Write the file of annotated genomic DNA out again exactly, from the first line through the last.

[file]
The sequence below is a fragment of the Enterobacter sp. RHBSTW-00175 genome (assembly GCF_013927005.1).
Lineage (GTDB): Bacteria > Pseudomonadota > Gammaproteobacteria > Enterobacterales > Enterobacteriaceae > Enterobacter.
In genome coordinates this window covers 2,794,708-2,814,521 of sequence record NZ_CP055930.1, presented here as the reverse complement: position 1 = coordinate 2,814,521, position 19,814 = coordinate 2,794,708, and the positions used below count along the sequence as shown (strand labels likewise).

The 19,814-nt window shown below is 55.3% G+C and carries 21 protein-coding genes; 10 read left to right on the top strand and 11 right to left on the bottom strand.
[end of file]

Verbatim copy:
The sequence below is a fragment of the Enterobacter sp. RHBSTW-00175 genome (assembly GCF_013927005.1).
Lineage (GTDB): Bacteria > Pseudomonadota > Gammaproteobacteria > Enterobacterales > Enterobacteriaceae > Enterobacter.
In genome coordinates this window covers 2,794,708-2,814,521 of sequence record NZ_CP055930.1, presented here as the reverse complement: position 1 = coordinate 2,814,521, position 19,814 = coordinate 2,794,708, and the positions used below count along the sequence as shown (strand labels likewise).

The 19,814-nt window shown below is 55.3% G+C and carries 21 protein-coding genes; 10 read left to right on the top strand and 11 right to left on the bottom strand.